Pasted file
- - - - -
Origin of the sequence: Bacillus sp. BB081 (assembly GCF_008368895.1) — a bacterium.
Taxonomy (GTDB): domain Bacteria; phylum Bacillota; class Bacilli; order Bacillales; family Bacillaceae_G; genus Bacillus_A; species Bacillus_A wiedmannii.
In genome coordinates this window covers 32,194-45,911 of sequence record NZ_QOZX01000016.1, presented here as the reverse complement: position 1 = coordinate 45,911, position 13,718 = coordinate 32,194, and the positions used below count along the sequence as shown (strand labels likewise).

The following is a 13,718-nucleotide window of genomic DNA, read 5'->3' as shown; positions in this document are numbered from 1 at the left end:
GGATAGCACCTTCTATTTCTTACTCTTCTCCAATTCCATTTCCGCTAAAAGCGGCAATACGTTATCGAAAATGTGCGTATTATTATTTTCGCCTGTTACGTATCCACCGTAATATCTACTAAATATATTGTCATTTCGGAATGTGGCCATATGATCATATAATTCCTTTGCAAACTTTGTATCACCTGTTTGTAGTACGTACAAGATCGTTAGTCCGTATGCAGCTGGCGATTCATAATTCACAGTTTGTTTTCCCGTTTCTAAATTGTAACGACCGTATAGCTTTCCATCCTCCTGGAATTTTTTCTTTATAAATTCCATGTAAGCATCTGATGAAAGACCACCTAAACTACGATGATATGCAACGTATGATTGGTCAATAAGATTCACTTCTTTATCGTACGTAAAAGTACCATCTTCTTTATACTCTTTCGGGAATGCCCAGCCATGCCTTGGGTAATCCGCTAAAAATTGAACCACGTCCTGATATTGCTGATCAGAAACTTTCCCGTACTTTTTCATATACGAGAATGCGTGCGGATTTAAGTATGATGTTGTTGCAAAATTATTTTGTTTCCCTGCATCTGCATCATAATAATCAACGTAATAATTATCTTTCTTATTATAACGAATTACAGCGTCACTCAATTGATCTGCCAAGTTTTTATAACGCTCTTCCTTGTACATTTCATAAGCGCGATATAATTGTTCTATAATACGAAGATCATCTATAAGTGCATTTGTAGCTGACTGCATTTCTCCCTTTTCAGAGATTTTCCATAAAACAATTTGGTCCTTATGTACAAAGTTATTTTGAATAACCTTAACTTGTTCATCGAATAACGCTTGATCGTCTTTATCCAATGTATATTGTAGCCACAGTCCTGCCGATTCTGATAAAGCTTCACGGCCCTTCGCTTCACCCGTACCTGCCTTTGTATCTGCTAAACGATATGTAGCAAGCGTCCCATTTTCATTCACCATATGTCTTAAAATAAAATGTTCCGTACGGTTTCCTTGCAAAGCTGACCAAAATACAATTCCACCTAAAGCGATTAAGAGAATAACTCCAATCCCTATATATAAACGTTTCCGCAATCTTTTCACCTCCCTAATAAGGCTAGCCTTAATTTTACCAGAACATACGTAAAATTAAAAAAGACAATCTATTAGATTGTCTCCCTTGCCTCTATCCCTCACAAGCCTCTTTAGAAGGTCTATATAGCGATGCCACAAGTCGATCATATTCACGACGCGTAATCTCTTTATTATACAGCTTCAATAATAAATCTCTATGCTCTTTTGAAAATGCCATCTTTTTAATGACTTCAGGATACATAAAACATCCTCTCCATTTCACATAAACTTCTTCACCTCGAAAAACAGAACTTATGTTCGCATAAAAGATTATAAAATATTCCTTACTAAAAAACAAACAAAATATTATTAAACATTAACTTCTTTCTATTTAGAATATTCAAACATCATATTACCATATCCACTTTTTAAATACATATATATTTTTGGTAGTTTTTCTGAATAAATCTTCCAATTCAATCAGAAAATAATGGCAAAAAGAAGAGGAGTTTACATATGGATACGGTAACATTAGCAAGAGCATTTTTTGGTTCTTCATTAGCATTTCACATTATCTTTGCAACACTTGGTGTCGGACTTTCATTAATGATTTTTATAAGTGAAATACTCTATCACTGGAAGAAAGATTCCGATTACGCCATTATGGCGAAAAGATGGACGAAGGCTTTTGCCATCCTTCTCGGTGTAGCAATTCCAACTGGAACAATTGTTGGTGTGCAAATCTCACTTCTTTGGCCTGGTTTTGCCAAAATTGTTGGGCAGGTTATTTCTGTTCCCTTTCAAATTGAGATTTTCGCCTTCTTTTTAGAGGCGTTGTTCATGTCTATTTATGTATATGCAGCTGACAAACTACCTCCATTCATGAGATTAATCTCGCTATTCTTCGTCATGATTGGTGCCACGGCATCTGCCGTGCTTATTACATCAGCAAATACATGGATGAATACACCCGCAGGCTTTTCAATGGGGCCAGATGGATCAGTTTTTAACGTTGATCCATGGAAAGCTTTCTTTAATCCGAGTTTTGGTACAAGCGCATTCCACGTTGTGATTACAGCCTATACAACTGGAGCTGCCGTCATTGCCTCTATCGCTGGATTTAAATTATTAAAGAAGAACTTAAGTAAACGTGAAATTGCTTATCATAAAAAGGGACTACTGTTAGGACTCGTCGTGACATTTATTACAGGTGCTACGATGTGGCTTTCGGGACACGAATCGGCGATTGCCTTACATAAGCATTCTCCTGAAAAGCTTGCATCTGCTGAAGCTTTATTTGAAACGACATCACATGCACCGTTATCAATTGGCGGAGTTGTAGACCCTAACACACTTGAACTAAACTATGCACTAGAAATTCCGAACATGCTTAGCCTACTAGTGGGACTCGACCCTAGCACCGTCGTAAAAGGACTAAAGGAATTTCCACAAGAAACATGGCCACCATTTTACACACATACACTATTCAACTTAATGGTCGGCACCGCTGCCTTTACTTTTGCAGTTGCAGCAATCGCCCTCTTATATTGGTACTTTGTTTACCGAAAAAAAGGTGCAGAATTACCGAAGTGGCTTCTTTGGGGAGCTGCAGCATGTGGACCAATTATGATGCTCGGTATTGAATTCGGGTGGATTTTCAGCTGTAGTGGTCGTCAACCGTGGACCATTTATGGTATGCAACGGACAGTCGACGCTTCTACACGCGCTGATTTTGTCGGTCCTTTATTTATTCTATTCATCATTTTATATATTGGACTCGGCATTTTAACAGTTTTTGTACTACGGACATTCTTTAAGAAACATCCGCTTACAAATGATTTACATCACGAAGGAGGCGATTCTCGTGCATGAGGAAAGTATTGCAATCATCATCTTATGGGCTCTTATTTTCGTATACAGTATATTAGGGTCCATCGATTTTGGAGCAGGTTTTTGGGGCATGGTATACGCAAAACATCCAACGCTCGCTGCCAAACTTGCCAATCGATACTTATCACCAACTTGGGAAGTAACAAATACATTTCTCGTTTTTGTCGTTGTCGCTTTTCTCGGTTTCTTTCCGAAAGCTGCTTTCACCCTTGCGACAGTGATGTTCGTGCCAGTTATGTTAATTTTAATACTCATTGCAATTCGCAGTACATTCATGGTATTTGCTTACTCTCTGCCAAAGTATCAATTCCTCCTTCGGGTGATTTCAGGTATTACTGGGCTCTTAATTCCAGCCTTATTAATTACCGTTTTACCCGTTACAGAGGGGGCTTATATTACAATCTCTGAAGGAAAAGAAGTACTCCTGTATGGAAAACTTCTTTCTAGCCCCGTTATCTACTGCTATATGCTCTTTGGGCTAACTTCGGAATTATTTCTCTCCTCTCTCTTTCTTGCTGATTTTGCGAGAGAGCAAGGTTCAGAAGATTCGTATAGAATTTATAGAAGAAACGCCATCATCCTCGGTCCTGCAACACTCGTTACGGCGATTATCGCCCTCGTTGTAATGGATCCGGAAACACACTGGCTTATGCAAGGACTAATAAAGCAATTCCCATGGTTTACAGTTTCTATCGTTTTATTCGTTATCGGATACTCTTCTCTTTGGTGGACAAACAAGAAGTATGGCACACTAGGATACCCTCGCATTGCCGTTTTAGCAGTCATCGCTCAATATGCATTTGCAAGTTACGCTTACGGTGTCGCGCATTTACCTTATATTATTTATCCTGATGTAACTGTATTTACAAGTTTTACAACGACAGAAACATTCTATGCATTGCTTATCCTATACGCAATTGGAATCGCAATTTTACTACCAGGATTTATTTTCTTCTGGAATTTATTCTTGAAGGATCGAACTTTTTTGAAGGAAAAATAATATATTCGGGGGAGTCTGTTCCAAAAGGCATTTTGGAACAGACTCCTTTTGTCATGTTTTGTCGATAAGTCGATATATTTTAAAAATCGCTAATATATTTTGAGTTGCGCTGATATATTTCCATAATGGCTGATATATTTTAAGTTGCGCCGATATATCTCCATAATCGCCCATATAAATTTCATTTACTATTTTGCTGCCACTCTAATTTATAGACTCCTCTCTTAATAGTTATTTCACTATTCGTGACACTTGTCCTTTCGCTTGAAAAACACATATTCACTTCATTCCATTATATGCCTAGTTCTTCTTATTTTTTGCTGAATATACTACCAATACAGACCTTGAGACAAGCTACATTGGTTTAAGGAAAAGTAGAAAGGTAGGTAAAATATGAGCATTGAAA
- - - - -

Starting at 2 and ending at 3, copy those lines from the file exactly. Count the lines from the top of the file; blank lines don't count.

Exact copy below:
Taxonomy (GTDB): domain Bacteria; phylum Bacillota; class Bacilli; order Bacillales; family Bacillaceae_G; genus Bacillus_A; species Bacillus_A wiedmannii.
In genome coordinates this window covers 32,194-45,911 of sequence record NZ_QOZX01000016.1, presented here as the reverse complement: position 1 = coordinate 45,911, position 13,718 = coordinate 32,194, and the positions used below count along the sequence as shown (strand labels likewise).